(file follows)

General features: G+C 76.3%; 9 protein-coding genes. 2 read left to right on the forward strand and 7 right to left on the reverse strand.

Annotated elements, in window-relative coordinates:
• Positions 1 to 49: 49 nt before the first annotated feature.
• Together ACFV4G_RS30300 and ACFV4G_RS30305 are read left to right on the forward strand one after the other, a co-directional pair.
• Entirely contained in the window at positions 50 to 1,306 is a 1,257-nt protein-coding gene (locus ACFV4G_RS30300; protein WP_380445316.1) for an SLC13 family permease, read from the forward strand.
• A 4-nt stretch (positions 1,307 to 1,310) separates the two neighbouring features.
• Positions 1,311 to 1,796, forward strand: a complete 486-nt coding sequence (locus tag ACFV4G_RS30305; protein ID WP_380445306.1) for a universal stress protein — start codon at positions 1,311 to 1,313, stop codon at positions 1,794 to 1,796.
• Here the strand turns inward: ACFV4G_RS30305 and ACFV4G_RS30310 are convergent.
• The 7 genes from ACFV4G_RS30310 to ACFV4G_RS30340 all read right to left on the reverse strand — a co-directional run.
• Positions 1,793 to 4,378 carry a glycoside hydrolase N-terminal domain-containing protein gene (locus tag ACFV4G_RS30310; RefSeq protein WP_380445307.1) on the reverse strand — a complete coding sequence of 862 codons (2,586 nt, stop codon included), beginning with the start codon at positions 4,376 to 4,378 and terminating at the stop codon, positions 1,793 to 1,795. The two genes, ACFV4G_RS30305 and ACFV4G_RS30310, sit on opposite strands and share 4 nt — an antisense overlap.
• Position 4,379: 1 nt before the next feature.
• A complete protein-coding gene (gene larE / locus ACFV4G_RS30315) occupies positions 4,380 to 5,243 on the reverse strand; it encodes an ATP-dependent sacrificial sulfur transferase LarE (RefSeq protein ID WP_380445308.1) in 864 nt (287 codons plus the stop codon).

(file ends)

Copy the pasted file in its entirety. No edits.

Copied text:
General features: G+C 76.3%; 9 protein-coding genes. 2 read left to right on the forward strand and 7 right to left on the reverse strand.

Annotated elements, in window-relative coordinates:
• Positions 1 to 49: 49 nt before the first annotated feature.
• Together ACFV4G_RS30300 and ACFV4G_RS30305 are read left to right on the forward strand one after the other, a co-directional pair.
• Entirely contained in the window at positions 50 to 1,306 is a 1,257-nt protein-coding gene (locus ACFV4G_RS30300; protein WP_380445316.1) for an SLC13 family permease, read from the forward strand.
• A 4-nt stretch (positions 1,307 to 1,310) separates the two neighbouring features.
• Positions 1,311 to 1,796, forward strand: a complete 486-nt coding sequence (locus tag ACFV4G_RS30305; protein ID WP_380445306.1) for a universal stress protein — start codon at positions 1,311 to 1,313, stop codon at positions 1,794 to 1,796.
• Here the strand turns inward: ACFV4G_RS30305 and ACFV4G_RS30310 are convergent.
• The 7 genes from ACFV4G_RS30310 to ACFV4G_RS30340 all read right to left on the reverse strand — a co-directional run.
• Positions 1,793 to 4,378 carry a glycoside hydrolase N-terminal domain-containing protein gene (locus tag ACFV4G_RS30310; RefSeq protein WP_380445307.1) on the reverse strand — a complete coding sequence of 862 codons (2,586 nt, stop codon included), beginning with the start codon at positions 4,376 to 4,378 and terminating at the stop codon, positions 1,793 to 1,795. The two genes, ACFV4G_RS30305 and ACFV4G_RS30310, sit on opposite strands and share 4 nt — an antisense overlap.
• Position 4,379: 1 nt before the next feature.
• A complete protein-coding gene (gene larE / locus ACFV4G_RS30315) occupies positions 4,380 to 5,243 on the reverse strand; it encodes an ATP-dependent sacrificial sulfur transferase LarE (RefSeq protein ID WP_380445308.1) in 864 nt (287 codons plus the stop codon).